Don’t give me your bull.

So I overslept this morning, this first glorious summerlike morning when I really seriously have things to do, things I spent yesterday clearing the decks for. I want to – at a minimum – get the poles up for the new woodshed today. No cold, no rain, no wind.

But first LB needs a walky, very seriously, because Daddy overslept. I got him on his long lead, looked out the window – the one I’ll be removing, which is why I want another matching window on the new bedroom wall – and saw a herdlet of cattle heading up the driveway.

Bother. I rummaged around in the desk drawer for the Mak, checked the magazine, went outside yelling and shooting into the ground to turn them around and send them back into the brush. Yeah, they have to move east/west but they don’t have to do it through my yard. There’s plenty of room north of me.

That’s all good clean fun but there’s a new element of risk in the past week, since Carson released the bulls. Cattle with calves will run when you wave your arms and yell; the gunfire is just to get their attention. Bulls are unimpressed by any of those things, and they can get hostile. You don’t want to be on your feet in the open with a hostile bull. Even if you win the fight to the death, your legal troubles have only begun. So while of course I’m armed with a .44 Magnum whenever I take LB for his walks, that’s not good enough. If I’m shooting at a bull I’m already in major trouble. Existential, legal, and financial trouble. Leave the state fast trouble. You wonder why I resent all these damned cattle? I’m not the aggressor here.

It worked last summer, maybe it’ll work this summer…


They’re not impressed by guns. They’re not usually impressed by gunfire noise. But they understand a big stick. I presume they’re familiar with cattle prods – I don’t have a cattle prod, so my approach is somewhat more Paleolithic. But it still works.

About Joel

You shouldn't ask these questions of a paranoid recluse, you know.
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10 Responses to Don’t give me your bull.

  1. Robert says:

    Perhaps dressing in home-tanned cattle hide to go with your spear in order to complete your ensemble? A necklace of bovine teeth would be a classy addition. A bull’s femur would make a serviceable club.

    I wonder about the efficacy of a dart-firing taser compared to a conventional cattle prod.

  2. Kentucky says:

    Wonder if the pointy/ouchy thing on the end of the big stick might approximate a cattle prod’s sensation, at least to the less aggressive specimens?

  3. Joel says:

    Dunno. Haven’t actually needed that part of the stick (yet).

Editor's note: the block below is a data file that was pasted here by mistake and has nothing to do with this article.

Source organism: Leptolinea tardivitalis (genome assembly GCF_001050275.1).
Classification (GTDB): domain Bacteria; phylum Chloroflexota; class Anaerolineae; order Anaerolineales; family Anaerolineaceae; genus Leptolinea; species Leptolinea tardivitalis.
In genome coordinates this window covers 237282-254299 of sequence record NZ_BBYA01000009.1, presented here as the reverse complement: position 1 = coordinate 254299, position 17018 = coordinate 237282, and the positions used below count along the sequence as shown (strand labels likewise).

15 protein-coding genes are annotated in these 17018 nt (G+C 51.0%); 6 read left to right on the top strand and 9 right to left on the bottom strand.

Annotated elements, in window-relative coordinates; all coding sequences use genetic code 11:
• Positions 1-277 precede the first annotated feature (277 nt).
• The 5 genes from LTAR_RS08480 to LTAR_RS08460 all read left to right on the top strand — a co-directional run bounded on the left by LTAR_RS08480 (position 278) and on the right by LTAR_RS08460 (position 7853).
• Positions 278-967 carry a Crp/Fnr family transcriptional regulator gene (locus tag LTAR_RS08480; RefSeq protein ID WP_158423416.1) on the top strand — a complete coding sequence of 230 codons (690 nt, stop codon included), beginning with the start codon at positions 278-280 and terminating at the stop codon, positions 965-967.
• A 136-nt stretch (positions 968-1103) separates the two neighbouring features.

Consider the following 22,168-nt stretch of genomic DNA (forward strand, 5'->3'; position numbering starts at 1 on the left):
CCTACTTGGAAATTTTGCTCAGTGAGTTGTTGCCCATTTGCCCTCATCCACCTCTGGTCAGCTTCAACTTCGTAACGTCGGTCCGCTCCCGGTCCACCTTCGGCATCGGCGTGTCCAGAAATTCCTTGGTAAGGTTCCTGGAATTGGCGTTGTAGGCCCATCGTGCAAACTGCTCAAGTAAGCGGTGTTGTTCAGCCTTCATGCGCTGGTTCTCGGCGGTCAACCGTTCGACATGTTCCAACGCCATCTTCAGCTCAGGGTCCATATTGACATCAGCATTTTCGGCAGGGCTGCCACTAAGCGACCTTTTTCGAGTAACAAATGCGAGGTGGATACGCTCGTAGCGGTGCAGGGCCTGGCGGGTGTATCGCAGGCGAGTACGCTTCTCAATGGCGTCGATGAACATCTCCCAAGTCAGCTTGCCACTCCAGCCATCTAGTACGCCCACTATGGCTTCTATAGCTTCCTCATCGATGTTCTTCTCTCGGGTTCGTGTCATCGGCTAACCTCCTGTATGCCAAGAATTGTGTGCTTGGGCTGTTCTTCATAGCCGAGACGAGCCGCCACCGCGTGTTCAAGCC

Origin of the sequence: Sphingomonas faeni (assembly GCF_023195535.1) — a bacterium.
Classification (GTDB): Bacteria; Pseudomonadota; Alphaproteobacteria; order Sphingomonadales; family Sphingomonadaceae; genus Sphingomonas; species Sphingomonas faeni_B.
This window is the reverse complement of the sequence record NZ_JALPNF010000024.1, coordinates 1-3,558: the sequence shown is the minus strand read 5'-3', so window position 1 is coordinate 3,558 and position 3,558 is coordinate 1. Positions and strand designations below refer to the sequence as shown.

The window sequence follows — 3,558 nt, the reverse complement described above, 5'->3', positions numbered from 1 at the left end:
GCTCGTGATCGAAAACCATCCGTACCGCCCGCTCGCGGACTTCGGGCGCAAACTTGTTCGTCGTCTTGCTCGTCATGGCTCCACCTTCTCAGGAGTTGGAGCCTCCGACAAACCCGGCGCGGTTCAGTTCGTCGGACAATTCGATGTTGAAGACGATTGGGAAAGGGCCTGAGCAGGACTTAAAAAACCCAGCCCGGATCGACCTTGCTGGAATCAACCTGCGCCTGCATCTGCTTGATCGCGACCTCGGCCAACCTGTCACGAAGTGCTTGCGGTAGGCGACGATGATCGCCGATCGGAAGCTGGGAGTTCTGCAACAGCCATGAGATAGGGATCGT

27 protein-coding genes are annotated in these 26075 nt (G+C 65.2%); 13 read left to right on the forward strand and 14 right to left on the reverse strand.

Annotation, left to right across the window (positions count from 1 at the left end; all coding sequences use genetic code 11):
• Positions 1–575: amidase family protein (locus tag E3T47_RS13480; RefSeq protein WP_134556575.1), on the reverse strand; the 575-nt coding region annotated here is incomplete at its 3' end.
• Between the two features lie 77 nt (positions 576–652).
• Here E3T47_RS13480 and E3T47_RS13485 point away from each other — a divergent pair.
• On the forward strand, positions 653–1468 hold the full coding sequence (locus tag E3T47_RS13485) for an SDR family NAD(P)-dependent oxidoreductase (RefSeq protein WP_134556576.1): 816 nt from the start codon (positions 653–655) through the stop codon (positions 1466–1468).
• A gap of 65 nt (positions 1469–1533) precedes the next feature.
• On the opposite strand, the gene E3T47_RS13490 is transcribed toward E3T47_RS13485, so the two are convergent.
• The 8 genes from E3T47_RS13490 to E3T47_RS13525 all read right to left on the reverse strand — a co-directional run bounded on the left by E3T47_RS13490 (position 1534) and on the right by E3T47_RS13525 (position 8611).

In fact I’ve never so far needed to do more than be carrying the stick. Every cow or bull I’ve encountered on foot so far runs in terror from the horrible stick. It’d be funny, if the situation weren’t sort of life-threatening.

  4. Andrew says:

    I wonder if stick = snake in the cows’ pea-powered brains. Hmmm, wonder if hanging rubber snakes from bushes might elicit the same response. That would be the weirdest fence ever if it worked.

  5. Hmmm…perhaps genetic selection from literally thousands of years of being a prey species to furless, bipedal apes with sticks has something to do with it. That sort of hard coded response is also given to loud, fur covered four foots (which is why they delight so very much in giving chase), and silent, fur covered, sharp everywhere four foots. Cattle (and horses, and sheep) fill the same ecological niche as rabbits, and have much the same response to natural predators, for all the same reasons.

  6. John of the GMA says:

    Wouldn’t a bullwhip be easier on the ammo supply?

  7. Joel says:

    There’s probably a pretty good reason cattlemen don’t actually use bullwhips…

  8. Mark Matis says:

    Cattle prod is definitely what they’re thinking, and if and when you ever have the $$$ to procure one, that is the way to go. If’n you get one designed for cattle, making contact will stop a charge REAL pronto. And even though the size of their brain is about the same as that of a Democrat, they tend to remember such an event for a LONG time.

  9. MJR says:

    Hey Joel… low tech, high tech no matter as long as it works. That’s one of the big problems today, (especially in government) too many people trying to replace things that work with things that look good.

  10. anonymous says:

    My Grandpa was a cattleman, who used a bull cane when he was in the corral. You don’t strike the animal, you use the end to push against the hide (usually the rib area) to get them to move. yes, bulls can be ornery, he had Brahmas then changed to Red Brangus as they are little more docile.

    We call those electric cattle prods ‘Hot Shots’. They are used in cattle yards to get the livestock ‘motivated’ to move a little faster. It has been reported that the stun gun sound (Tzap!) has the same effect, but I have not personally verified this as fact.

To the stake with the heretic!